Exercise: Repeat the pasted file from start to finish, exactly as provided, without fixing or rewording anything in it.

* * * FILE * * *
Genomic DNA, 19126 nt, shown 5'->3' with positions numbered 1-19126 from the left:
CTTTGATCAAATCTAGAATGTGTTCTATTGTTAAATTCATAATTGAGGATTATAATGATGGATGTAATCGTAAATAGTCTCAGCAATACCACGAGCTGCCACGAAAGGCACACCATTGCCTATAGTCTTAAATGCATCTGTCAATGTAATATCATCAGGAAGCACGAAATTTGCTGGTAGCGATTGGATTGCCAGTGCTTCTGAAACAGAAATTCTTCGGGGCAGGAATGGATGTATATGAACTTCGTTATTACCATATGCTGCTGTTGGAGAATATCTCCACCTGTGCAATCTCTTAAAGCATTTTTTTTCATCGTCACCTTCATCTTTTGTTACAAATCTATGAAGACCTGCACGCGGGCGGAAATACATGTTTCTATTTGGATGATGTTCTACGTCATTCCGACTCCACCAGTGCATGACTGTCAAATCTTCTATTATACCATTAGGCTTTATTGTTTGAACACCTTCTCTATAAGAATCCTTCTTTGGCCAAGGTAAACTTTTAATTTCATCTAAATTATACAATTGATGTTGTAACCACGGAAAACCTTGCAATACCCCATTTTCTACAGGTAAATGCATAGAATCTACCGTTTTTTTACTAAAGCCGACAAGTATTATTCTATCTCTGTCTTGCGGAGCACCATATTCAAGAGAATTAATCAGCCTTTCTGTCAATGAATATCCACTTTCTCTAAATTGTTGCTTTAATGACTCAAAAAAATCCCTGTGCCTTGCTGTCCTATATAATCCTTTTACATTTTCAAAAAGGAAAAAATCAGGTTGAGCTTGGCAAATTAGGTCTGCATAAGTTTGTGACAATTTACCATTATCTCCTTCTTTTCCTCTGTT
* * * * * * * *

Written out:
Genomic DNA, 19126 nt, shown 5'->3' with positions numbered 1-19126 from the left:
CTTTGATCAAATCTAGAATGTGTTCTATTGTTAAATTCATAATTGAGGATTATAATGATGGATGTAATCGTAAATAGTCTCAGCAATACCACGAGCTGCCACGAAAGGCACACCATTGCCTATAGTCTTAAATGCATCTGTCAATGTAATATCATCAGGAAGCACGAAATTTGCTGGTAGCGATTGGATTGCCAGTGCTTCTGAAACAGAAATTCTTCGGGGCAGGAATGGATGTATATGAACTTCGTTATTACCATATGCTGCTGTTGGAGAATATCTCCACCTGTGCAATCTCTTAAAGCATTTTTTTTCATCGTCACCTTCATCTTTTGTTACAAATCTATGAAGACCTGCACGCGGGCGGAAATACATGTTTCTATTTGGATGATGTTCTACGTCATTCCGACTCCACCAGTGCATGACTGTCAAATCTTCTATTATACCATTAGGCTTTATTGTTTGAACACCTTCTCTATAAGAATCCTTCTTTGGCCAAGGTAAACTTTTAATTTCATCTAAATTATACAATTGATGTTGTAACCACGGAAAACCTTGCAATACCCCATTTTCTACAGGTAAATGCATAGAATCTACCGTTTTTTTACTAAAGCCGACAAGTATTATTCTATCTCTGTCTTGCGGAGCACCATATTCAAGAGAATTAATCAGCCTTTCTGTCAATGAATATCCACTTTCTCTAAATTGTTGCTTTAATGACTCAAAAAAATCCCTGTGCCTTGCTGTCCTATATAATCCTTTTACATTTTCAAAAAGGAAAAAATCAGGTTGAGCTTGGCAAATTAGGTCTGCATAAGTTTGTGACAATTTACCATTATCTCCTTCTTTTCCTCTGTT